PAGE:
One of the top objectives for your Web site is to capture qualified
leads for your sales team. But simply having a Web site won’t help you
generate leads; you need to follow a disciplined approach to driving
qualified prospects to your Web site and motivating them to contact you.

Driving Traffic
Think not in terms of driving traffic, but in getting qualified prospects to your Web site. Think not about counting clicks, but earning customers. When you take this point of view, your first task is to invest in appropriate marketing programs that will bring motivated prospects to your Web site, rather than drive anonymous traffic.

Many companies use search engine optimization and keyword ads on general search engines (Google, Yahoo!, etc.) to drive traffic to their Web site.  While this may be an important part of your online marketing strategy, you don’t know who might click on your ads. You can end up paying for a lot of unqualified traffic to your Web site.

An alternative is to display your ads only to your target audience. You may not be able to do this on general search engines, but you can on sites like GlobalSpec, where an audience of engineering, technical and industrial professionals is already aggregated for you. There’s no need to weed out consumers and other people who are not your target audience.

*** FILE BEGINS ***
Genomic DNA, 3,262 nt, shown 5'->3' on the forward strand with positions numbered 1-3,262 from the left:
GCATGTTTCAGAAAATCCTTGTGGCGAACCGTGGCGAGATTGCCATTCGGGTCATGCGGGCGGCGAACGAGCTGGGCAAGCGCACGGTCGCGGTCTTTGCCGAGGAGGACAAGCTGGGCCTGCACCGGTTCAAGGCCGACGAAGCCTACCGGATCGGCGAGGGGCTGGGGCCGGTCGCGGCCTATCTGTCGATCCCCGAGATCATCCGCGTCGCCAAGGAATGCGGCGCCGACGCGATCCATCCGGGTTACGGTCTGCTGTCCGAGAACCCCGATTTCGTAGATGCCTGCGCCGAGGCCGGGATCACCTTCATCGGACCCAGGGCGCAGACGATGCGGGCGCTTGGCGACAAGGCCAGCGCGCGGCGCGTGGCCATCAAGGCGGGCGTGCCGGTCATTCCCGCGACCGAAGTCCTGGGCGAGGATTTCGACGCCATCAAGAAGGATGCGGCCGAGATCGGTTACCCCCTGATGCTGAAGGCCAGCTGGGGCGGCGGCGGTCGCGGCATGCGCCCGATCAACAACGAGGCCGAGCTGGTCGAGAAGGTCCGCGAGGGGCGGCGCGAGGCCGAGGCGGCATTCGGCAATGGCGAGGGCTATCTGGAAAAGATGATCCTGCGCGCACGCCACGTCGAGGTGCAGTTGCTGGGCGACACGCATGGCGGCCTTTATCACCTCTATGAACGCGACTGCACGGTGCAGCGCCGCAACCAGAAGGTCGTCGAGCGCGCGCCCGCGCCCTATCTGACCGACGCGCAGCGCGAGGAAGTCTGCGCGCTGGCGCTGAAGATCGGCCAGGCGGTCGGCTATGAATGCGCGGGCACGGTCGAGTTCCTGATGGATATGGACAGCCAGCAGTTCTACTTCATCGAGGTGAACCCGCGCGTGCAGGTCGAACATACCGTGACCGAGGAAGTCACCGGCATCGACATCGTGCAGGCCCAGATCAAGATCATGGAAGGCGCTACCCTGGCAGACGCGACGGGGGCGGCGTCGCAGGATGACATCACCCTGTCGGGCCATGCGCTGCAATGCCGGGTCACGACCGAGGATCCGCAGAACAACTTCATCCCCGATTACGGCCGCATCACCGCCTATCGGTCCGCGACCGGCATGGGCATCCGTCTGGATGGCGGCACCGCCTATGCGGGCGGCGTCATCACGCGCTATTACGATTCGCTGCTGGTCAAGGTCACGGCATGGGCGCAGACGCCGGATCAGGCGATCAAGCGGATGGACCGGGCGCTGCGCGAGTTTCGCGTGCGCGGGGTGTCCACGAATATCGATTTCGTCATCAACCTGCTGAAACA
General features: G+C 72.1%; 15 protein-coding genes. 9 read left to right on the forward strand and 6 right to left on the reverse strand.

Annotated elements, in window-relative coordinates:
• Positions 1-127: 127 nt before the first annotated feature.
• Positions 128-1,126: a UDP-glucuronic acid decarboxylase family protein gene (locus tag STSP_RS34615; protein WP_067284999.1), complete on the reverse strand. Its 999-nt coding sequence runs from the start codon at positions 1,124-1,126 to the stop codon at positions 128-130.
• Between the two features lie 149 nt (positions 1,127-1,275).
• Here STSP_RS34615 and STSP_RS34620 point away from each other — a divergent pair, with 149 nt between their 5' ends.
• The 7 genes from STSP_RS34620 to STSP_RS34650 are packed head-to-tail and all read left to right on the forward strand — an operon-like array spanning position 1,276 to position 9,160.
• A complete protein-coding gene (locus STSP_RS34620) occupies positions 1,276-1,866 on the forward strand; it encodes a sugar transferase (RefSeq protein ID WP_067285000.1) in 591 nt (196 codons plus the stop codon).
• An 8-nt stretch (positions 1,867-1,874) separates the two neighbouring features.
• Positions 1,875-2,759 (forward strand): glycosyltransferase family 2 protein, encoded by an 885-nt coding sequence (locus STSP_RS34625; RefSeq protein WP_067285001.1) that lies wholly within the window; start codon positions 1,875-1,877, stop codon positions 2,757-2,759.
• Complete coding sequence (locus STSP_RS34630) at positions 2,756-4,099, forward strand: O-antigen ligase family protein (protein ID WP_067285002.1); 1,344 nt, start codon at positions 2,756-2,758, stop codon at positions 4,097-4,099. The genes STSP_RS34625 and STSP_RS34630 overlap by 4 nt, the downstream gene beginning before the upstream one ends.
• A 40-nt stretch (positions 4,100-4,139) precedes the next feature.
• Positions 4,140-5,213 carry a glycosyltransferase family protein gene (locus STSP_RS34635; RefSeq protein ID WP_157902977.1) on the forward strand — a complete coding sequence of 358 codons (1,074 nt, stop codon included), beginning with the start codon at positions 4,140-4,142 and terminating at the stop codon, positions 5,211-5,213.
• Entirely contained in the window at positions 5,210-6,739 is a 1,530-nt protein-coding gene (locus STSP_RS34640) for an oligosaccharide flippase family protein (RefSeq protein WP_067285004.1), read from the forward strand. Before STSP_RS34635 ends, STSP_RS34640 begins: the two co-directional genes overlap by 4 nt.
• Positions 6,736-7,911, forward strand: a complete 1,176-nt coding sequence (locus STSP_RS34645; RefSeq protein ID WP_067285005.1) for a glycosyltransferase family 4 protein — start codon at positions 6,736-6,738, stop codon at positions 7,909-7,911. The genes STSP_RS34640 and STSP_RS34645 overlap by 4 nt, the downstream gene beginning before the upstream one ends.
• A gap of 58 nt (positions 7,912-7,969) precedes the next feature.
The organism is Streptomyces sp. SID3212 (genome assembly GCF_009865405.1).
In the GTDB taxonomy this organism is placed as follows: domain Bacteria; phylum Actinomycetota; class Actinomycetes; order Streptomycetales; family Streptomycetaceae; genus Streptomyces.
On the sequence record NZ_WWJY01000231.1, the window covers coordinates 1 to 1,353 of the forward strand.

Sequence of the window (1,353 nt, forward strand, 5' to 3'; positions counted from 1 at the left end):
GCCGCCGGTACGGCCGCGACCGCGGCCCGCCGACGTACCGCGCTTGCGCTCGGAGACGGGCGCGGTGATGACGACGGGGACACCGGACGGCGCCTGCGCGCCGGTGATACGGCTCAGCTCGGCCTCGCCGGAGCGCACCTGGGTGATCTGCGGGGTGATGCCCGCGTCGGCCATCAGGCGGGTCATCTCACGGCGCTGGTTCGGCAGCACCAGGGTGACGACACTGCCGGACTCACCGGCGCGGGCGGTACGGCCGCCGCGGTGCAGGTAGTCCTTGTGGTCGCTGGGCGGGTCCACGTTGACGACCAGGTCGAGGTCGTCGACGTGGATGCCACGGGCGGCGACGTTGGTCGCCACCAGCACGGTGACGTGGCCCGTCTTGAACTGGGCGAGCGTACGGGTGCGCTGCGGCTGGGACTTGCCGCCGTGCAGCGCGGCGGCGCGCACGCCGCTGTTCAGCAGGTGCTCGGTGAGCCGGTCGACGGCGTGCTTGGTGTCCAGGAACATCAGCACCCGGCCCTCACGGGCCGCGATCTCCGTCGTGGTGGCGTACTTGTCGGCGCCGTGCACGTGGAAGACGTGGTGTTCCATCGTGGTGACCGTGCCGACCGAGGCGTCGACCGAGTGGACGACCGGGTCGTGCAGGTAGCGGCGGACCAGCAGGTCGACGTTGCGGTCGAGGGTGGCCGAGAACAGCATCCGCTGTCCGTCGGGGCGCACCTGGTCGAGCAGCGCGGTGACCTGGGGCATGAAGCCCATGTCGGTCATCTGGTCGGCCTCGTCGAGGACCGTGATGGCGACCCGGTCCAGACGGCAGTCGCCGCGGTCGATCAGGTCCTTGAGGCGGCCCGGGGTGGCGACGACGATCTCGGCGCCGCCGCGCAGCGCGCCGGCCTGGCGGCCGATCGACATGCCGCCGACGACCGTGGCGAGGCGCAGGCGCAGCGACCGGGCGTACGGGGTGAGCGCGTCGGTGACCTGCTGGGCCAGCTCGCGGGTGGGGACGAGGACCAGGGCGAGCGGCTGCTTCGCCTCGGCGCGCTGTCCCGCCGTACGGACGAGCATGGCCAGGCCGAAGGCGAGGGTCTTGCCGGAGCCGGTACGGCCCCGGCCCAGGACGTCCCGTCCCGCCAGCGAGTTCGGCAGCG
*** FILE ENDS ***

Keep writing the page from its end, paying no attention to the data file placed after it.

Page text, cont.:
Other online strategies that can help you drive qualified prospects and not just traffic to your Web site include:

  • Maintaining a presence in relevant online directories that offer branding and messaging options
  • Advertising in appropriate e-newsletters your customers and prospects read
  • Showcasing your capabilities with banner ads on targeted Web sites or on banner ad networks in the industrial sector

Whenever you choose marketing vehicles geared specifically to reach your customers and prospects, you’ve eliminated the first set of challenges when trying to earn customers rather than clicks.

Capturing Qualified Leads
Once you drive prospects to your Web site you must turn them into qualified leads. The way to do this is to present a strong, relevant offer that your prospects are eager to accept in exchange for their contact information.

For an industrial audience, the most effective offers tend to be educational in nature and useful to helping your customers and prospects better meet the demands of their jobs. For example, develop white papers that demonstrate approaches to solving common problems your customers face, or provide guidelines on evaluating products or technologies, or discuss new industry trends.

While educational and useful in nature, these papers help establish your company as experts in the industry and give you an opportunity to gently promote your services and products. Another strong offer could be a Webinar that carries a similar theme to one of your white papers. Or you could offer CAD drawings or application ideas if those are relevant.